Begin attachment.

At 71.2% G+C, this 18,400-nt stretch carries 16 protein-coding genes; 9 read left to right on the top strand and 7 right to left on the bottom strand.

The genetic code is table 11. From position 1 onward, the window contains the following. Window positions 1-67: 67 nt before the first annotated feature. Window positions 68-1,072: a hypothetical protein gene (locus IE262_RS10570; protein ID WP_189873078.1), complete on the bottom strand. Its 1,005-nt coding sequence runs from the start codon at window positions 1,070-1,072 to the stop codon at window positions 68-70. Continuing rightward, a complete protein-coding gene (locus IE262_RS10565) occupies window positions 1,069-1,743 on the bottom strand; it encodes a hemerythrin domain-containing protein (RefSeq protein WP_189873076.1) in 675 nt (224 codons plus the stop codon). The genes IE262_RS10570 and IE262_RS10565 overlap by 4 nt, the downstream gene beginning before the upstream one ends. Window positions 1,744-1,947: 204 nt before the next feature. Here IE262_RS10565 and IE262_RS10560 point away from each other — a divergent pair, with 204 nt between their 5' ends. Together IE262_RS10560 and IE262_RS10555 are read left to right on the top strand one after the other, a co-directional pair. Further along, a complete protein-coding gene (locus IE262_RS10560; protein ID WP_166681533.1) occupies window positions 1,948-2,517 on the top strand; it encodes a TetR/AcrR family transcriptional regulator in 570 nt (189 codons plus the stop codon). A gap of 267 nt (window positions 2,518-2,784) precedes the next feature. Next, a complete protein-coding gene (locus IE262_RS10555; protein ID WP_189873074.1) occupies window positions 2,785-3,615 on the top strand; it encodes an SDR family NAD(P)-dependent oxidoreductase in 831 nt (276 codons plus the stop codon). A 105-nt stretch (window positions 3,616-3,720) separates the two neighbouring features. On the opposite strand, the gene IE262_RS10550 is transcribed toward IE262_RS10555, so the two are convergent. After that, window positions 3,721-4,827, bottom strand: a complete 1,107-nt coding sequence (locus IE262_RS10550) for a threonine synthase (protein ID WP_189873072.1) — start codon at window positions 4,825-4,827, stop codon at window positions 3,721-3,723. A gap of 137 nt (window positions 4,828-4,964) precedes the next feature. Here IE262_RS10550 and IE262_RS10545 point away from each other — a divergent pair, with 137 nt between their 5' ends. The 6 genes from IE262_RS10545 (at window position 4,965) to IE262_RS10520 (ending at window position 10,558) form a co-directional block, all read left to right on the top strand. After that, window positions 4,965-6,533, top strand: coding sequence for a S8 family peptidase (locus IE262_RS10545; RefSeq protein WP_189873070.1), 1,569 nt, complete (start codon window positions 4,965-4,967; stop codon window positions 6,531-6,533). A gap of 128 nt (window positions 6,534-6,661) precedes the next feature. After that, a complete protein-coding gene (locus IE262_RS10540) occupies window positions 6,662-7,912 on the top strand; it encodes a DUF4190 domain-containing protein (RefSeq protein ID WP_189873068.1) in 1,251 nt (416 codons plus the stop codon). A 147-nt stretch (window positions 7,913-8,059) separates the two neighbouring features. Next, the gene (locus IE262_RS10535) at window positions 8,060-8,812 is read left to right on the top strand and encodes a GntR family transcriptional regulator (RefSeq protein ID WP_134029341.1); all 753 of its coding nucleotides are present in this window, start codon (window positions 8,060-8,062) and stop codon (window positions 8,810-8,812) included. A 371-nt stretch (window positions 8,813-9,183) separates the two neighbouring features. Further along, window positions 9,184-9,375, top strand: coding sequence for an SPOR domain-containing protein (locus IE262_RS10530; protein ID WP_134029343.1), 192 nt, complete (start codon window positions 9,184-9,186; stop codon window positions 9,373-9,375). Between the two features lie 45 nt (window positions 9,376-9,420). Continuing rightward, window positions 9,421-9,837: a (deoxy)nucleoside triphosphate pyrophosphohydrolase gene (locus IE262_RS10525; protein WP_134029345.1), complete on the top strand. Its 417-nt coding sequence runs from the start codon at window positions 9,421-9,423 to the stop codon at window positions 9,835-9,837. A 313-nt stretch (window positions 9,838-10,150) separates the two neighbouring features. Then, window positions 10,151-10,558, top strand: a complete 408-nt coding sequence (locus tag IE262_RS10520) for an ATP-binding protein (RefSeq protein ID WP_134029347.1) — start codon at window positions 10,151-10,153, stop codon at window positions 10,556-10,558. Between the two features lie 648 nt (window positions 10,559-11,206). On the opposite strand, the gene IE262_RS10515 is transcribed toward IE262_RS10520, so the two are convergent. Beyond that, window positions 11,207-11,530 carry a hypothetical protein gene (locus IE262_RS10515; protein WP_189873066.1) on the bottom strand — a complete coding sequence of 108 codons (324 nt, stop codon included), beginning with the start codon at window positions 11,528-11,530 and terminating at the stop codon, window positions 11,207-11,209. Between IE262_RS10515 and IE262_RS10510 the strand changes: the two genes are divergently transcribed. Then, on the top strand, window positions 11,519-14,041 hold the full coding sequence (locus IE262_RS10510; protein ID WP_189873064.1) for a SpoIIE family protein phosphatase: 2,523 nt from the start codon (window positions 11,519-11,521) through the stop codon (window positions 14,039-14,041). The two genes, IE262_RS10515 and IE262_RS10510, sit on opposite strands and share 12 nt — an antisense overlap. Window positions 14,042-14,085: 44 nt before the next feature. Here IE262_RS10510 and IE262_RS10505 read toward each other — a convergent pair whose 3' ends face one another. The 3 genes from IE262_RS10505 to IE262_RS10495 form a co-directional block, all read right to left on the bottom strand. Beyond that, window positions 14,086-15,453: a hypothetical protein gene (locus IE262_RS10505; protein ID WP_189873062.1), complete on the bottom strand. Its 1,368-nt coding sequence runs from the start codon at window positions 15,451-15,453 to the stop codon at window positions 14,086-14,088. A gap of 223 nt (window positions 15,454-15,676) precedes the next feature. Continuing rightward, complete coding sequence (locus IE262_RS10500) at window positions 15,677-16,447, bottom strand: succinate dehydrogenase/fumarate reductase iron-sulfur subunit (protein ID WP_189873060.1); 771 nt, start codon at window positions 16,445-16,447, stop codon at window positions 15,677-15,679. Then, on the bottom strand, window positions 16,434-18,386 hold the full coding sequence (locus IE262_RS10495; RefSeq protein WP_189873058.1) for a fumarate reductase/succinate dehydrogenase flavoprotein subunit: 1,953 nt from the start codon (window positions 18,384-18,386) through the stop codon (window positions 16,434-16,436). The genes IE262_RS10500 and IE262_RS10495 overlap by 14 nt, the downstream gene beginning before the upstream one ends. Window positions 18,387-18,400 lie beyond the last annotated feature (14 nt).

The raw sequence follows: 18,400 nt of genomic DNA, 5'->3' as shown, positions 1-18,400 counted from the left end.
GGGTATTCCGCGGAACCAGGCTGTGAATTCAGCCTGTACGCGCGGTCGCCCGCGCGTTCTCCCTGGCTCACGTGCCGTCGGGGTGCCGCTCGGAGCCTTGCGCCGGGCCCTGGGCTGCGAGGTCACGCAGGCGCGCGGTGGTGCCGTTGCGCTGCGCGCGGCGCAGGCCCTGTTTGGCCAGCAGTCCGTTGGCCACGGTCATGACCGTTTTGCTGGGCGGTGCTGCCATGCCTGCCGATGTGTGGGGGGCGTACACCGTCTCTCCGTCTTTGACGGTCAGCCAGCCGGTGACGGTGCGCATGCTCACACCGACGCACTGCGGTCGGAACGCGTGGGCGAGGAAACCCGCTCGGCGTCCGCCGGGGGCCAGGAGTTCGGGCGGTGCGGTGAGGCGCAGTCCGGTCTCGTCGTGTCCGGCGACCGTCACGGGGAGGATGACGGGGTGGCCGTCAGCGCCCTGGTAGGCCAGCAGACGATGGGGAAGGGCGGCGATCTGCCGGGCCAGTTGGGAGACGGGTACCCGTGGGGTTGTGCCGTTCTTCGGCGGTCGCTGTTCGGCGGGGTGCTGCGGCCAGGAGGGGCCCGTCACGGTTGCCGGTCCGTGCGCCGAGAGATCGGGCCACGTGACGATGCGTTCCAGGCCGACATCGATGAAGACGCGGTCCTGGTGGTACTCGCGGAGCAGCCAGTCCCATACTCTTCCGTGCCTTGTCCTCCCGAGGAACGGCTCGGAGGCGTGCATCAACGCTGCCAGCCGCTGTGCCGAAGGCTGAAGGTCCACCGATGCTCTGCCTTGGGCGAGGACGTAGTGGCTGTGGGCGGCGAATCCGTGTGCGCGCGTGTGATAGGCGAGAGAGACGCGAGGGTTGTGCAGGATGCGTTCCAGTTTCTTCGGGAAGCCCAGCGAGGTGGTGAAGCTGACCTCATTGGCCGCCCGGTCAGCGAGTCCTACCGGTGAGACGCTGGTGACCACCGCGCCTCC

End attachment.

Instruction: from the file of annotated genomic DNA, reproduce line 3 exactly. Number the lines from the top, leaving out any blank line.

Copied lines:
The raw sequence follows: 18,400 nt of genomic DNA, 5'->3' as shown, positions 1-18,400 counted from the left end.